By John G. Merna, Esq.

Bankruptcy, Garnishment, Foreclosure, Chesterfield, Richmond, Henrico, Mechanicsville,

Tax refund time is upon us. And with your tax refund comes the risk of being targeted by fraudsters attempting to steal your hard-earned tax refund. Check the IRS website ( for an update on many recent scams.  Tax refund scams are abundant. Here are two common versions.

Tax-Identity Theft Scam

A tax-identity theft scam is where the fraudster has access to your identifying information such as your social security number, full name, address, and maybe even work and pay information. The fraudsters files a fake 1040 using your information but forwarding the refund to an account or address within their control. For this to work the fraudsters must file the refund before you. Therefore, early filing can reduce the risk of this happening.


IRS Imposters

The other type of tax-related scams is receiving a communication, primarily a phone call from a person claiming to be an IRS agent and asserting that you owe money. The announcement of the false claim that you owe money is followed by threats if it is not paid immediately. The threats can included imprisonment.
Please be aware: THE IRS DOES NOT CALL YOU TO COLLECT DEBTS. They send letters if you owe a debt and if you do not respond via mail they will move forward with liens on your property, levies of your bank account, or garnishment of your wages. THE IRS NEVER CALLS TO THREATEN YOU.
This IRS impersonator scam can be used any time of year to try to extract money out of you. You should also be aware that since your bankruptcy information is public record general information like your full name, address, and the last four digits of your social are available. Similar scams have targeted bankruptcy filers after they receive their discharge.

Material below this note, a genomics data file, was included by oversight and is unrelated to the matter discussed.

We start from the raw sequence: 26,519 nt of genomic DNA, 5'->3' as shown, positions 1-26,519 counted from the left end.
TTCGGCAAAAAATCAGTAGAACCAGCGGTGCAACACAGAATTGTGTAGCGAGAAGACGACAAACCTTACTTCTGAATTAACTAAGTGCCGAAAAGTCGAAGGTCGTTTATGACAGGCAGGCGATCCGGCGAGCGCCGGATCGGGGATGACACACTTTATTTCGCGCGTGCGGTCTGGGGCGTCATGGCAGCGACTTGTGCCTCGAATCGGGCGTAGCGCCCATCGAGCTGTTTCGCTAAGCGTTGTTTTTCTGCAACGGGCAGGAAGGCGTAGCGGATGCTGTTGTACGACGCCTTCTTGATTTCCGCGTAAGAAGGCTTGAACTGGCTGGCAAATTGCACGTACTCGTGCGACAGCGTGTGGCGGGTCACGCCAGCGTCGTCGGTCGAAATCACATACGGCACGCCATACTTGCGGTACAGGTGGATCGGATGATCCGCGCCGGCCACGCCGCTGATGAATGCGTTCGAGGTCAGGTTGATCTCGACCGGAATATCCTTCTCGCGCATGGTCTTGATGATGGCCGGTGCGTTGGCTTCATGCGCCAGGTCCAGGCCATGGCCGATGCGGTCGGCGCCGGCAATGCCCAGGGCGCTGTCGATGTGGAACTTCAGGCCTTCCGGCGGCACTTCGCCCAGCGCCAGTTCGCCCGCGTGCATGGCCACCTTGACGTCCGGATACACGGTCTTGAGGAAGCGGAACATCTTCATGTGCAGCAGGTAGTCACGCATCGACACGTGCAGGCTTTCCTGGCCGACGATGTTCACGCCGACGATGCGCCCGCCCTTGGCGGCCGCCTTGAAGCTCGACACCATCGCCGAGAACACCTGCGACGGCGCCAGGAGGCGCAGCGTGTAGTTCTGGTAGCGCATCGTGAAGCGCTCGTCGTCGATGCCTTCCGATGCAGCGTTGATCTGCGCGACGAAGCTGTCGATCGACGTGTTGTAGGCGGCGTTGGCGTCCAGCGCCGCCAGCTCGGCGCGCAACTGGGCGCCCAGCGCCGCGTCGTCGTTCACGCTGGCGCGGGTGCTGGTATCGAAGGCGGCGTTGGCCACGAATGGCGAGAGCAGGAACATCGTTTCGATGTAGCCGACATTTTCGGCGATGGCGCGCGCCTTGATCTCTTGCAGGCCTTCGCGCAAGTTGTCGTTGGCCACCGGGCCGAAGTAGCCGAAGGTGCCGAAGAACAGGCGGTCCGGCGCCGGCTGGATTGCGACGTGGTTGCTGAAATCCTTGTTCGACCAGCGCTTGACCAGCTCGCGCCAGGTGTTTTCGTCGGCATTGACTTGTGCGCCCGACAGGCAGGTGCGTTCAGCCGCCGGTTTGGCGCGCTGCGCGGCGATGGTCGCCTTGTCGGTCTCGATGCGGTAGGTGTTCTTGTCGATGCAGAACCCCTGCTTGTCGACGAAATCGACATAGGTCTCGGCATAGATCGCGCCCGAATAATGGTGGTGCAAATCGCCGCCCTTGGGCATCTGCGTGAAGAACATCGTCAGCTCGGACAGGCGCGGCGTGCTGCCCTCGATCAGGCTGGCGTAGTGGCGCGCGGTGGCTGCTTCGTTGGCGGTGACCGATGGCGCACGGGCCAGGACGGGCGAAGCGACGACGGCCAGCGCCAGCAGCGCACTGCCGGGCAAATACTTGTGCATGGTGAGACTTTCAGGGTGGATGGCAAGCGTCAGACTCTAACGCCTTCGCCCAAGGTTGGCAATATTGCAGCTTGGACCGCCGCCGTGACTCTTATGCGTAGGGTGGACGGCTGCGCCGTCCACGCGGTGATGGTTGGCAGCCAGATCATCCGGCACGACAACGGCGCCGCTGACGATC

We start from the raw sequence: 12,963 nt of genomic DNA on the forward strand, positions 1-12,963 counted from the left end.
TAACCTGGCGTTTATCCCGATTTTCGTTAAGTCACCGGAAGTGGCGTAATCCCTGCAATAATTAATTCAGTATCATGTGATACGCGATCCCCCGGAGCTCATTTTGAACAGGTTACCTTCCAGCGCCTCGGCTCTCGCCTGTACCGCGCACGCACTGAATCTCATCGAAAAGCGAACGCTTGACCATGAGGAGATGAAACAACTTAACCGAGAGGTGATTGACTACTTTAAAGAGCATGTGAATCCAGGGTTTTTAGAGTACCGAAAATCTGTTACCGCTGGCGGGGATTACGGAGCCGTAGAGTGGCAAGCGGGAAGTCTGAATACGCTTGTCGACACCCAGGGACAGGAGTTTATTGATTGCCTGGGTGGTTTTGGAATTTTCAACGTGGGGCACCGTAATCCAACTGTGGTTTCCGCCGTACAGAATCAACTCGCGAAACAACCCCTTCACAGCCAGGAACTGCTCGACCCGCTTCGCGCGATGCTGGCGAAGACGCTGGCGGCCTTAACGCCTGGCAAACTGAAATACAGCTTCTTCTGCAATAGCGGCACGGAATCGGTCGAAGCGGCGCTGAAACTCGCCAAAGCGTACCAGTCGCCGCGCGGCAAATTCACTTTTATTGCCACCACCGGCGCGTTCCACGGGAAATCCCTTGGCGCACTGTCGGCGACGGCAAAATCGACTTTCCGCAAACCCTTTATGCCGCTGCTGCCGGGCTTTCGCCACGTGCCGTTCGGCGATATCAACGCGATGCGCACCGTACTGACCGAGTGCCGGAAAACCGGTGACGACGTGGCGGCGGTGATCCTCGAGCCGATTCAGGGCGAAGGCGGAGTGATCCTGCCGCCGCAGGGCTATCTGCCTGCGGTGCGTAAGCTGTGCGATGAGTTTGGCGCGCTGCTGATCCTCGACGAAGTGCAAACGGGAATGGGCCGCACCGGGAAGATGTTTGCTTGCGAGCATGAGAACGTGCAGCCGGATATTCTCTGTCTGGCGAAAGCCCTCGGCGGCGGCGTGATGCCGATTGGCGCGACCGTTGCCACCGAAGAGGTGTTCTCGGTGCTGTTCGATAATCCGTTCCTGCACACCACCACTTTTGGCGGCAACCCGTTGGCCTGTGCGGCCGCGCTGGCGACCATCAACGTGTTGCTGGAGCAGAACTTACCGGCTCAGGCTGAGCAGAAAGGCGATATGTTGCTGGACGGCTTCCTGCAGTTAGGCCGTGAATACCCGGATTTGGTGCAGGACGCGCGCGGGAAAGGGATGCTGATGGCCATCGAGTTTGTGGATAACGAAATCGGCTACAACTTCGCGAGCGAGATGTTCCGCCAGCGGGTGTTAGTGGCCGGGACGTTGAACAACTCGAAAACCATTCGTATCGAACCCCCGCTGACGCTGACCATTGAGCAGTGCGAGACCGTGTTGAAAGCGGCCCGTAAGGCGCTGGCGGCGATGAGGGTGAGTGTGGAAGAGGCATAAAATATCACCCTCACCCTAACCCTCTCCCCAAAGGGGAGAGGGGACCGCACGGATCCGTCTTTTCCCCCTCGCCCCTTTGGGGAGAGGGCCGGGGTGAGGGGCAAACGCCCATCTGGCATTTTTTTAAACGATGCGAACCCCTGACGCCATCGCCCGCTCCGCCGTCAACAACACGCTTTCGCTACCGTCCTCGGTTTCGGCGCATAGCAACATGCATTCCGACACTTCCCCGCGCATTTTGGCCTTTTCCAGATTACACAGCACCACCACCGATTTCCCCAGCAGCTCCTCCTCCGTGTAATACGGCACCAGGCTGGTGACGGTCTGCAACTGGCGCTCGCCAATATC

There are a few warnings that might trigger you to investigate whether your social security number has been compromised and is being used.
1) If you receive a W-2 or a 1099 from an employer you did not work for during the year;
2) You receive any information that indicates more than one tax return has been filed;
3) You receive a call claiming to be from the IRS (Do not confirm the validity of the call by calling back they number the caller left. Call the number below.);
4) You receive a suspicious letter claiming you owe back taxes.
In all of these situations call the IRS directly via the publically advertised phone number on their website to confirm the communication is legitimate.

What Can You Do If You Are A Victim Of A Tax Scam?

Here is what to do if you suspect you are a victim or believe your tax refund is being targeted by scammers.
1) Act Quickly – Do not delay.
2) Call the IRS Identity Protection Specialized Unit at 1-800-908-4490.
3) Fill out and forward an IRS ID Theft Affidavit Form 14039 with proof of your identity, such as a copy of your Social Security card, driver’s license or passport.
4) Keep records of when any calls were received and the details of the conversation. The same is true for letters. Keep copies.
5) Contact the three major credit reporting bureaus and put a “Fraud Alert” on your records.
6) Order a copy of your credit reports to determine whether any other damage has occurred.
7) Visit the Federal Trade Commission website ( and file a report.
The best precaution you can take is to be careful of disclosing your social security number via the internet. Your name and address are everywhere. Scammers need your full social security number to pull of most tax related scams.

Keywords: tax refund, tax scams, tax refund scams, tax refund fraud, tax refund theft

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